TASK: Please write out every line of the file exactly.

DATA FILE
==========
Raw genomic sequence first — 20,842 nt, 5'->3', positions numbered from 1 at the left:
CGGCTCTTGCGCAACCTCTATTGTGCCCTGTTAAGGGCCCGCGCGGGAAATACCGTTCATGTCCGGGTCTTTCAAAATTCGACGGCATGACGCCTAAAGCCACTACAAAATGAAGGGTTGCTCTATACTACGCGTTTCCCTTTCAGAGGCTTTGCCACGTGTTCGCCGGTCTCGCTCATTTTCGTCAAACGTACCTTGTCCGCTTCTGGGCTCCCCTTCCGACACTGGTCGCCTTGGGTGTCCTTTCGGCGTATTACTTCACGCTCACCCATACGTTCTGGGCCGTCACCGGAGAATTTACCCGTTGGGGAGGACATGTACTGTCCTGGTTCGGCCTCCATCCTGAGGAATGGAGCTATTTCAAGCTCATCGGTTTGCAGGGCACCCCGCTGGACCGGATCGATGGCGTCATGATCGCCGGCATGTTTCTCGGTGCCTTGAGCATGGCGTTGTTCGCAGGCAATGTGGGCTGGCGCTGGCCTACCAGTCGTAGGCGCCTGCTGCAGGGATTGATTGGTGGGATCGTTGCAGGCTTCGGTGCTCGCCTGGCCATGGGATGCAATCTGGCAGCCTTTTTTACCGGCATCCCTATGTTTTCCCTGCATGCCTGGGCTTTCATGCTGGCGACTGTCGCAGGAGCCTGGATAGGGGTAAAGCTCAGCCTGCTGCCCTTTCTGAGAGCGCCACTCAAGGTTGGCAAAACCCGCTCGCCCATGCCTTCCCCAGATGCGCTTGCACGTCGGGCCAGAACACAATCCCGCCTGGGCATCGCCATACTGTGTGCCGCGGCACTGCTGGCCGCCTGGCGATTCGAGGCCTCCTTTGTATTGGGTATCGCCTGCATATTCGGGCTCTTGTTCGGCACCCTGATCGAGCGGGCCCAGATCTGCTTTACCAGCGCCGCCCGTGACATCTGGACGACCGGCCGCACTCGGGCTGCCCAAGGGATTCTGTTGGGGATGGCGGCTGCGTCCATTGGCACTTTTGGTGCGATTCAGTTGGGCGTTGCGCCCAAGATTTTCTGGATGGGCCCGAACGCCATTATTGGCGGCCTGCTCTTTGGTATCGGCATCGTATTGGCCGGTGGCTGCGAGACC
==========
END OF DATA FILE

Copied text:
Raw genomic sequence first — 20,842 nt, 5'->3', positions numbered from 1 at the left:
CGGCTCTTGCGCAACCTCTATTGTGCCCTGTTAAGGGCCCGCGCGGGAAATACCGTTCATGTCCGGGTCTTTCAAAATTCGACGGCATGACGCCTAAAGCCACTACAAAATGAAGGGTTGCTCTATACTACGCGTTTCCCTTTCAGAGGCTTTGCCACGTGTTCGCCGGTCTCGCTCATTTTCGTCAAACGTACCTTGTCCGCTTCTGGGCTCCCCTTCCGACACTGGTCGCCTTGGGTGTCCTTTCGGCGTATTACTTCACGCTCACCCATACGTTCTGGGCCGTCACCGGAGAATTTACCCGTTGGGGAGGACATGTACTGTCCTGGTTCGGCCTCCATCCTGAGGAATGGAGCTATTTCAAGCTCATCGGTTTGCAGGGCACCCCGCTGGACCGGATCGATGGCGTCATGATCGCCGGCATGTTTCTCGGTGCCTTGAGCATGGCGTTGTTCGCAGGCAATGTGGGCTGGCGCTGGCCTACCAGTCGTAGGCGCCTGCTGCAGGGATTGATTGGTGGGATCGTTGCAGGCTTCGGTGCTCGCCTGGCCATGGGATGCAATCTGGCAGCCTTTTTTACCGGCATCCCTATGTTTTCCCTGCATGCCTGGGCTTTCATGCTGGCGACTGTCGCAGGAGCCTGGATAGGGGTAAAGCTCAGCCTGCTGCCCTTTCTGAGAGCGCCACTCAAGGTTGGCAAAACCCGCTCGCCCATGCCTTCCCCAGATGCGCTTGCACGTCGGGCCAGAACACAATCCCGCCTGGGCATCGCCATACTGTGTGCCGCGGCACTGCTGGCCGCCTGGCGATTCGAGGCCTCCTTTGTATTGGGTATCGCCTGCATATTCGGGCTCTTGTTCGGCACCCTGATCGAGCGGGCCCAGATCTGCTTTACCAGCGCCGCCCGTGACATCTGGACGACCGGCCGCACTCGGGCTGCCCAAGGGATTCTGTTGGGGATGGCGGCTGCGTCCATTGGCACTTTTGGTGCGATTCAGTTGGGCGTTGCGCCCAAGATTTTCTGGATGGGCCCGAACGCCATTATTGGCGGCCTGCTCTTTGGTATCGGCATCGTATTGGCCGGTGGCTGCGAGACC